Publishers Weekly 


    “O’Brien writes of the bitter irony of being known as a war writer, ‘despite my hatred for war, despite my ineptitude at war, despite my abiding shame at having participated in war.’” 

    Pittsburgh Post-Gazette

  • excerpts
    A Letter to My Son 


    Dear Timmy, 


    A little more than a year ago, on June 20, 2003, you dropped into the world, my son, my first and only child—a surprise, a gift, an eater of electrical cords, a fertilizer factory, a pain in the ass, and a thrill in the heart. 


    Here’s the truth, Timmy. Boy, oh, boy, do I love you. And, boy, do I wish I could spend the next fifty or sixty years with my lips to your cheek, my eyes warming in yours. 


    But as you wobble into your sixteenth month, it occurs to me that you may never really know your dad. The actuarial stuff looks grim. Even now, I’m what they call an “older father,” and in ten years, should I have the good luck to turn sixty-eight, I’ll almost certainly have trouble keeping up with you. Basketball will be a problem. And twenty years from now . . . well, it’s sad, isn’t it? 


    When you begin to know me, you will know an old man. 


    Sadder yet, that’s the very best scenario. Life is fragile. Hearts go still. So now, just in case, I want to tell you about your father, the man I think I am. And by that I mean not just the graying old coot you may vaguely remember, but the guy who shares your name and your blood and half your DNA, the Tim who himself was once a Timmy.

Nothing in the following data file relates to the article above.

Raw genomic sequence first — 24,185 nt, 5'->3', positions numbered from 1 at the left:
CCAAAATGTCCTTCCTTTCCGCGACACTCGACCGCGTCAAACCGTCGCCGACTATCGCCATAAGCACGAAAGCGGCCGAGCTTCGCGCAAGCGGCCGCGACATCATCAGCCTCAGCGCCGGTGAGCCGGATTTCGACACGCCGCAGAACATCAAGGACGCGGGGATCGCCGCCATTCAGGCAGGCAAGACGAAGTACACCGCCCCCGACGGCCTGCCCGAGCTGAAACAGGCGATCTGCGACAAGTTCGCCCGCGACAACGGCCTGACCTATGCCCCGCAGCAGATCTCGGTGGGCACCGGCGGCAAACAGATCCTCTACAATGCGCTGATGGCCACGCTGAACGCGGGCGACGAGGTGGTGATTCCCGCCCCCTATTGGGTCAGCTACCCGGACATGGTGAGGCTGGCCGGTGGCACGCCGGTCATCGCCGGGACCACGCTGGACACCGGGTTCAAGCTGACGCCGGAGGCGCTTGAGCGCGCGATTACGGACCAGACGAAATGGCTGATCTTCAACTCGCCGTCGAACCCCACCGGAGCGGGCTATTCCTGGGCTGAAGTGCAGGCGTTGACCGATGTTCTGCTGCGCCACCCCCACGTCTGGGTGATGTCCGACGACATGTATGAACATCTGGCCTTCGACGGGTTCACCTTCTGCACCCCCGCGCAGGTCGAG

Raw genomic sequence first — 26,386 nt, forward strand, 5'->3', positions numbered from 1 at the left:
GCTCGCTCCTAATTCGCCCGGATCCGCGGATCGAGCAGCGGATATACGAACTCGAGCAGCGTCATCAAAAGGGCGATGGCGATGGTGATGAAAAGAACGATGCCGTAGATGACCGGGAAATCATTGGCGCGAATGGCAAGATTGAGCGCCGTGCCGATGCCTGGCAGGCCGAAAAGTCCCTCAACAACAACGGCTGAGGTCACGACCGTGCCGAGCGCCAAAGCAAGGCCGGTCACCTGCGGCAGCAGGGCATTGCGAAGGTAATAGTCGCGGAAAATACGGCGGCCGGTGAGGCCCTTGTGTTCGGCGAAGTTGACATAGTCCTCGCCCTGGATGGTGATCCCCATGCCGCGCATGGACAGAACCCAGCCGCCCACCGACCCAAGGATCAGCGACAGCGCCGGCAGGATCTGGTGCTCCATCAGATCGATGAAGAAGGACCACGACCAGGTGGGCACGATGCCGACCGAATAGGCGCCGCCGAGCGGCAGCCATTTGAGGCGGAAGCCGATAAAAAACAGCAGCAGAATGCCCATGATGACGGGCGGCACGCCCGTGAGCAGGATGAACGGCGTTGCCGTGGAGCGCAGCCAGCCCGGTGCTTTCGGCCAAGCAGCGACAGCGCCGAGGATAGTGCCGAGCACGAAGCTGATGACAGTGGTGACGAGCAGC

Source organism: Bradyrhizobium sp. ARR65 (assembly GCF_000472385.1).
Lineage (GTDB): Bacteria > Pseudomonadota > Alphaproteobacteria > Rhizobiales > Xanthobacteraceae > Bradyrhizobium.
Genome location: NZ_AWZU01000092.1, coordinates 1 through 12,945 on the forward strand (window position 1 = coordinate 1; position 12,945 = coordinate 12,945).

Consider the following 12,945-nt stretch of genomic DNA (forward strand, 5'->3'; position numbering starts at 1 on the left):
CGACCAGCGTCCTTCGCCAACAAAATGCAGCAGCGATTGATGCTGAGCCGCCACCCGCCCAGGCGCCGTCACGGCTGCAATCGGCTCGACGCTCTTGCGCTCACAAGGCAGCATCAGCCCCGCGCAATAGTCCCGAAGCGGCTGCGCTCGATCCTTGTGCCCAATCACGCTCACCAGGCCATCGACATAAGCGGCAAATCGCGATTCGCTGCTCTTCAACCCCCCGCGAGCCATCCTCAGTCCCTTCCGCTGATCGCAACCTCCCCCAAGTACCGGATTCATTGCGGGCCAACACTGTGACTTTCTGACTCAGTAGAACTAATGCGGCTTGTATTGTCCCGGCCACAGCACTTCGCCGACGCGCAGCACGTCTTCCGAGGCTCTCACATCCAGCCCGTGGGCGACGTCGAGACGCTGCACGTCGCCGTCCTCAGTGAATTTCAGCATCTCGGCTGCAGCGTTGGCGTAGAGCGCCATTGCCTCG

Above all, I am this: I am in love with you. Pinwheeling, bedazzled, aching love. If you know nothing else, know that you were adored by your dad. 


    In many ways, a man is what he yearns for, and while it may never happen, I yearn to walk a golf course at your side. I yearn for a golden afternoon in late August when you will sink a tough twelve-footer to beat me by a stroke or two. I yearn to shake your hand and say, “Nine more holes?” 


    I yearn to tell you, man to man, about my time as a soldier in a faraway war. I want to tell you what I saw and what I did. I yearn to hear you say, “It’s okay, Dad. All that’s over.”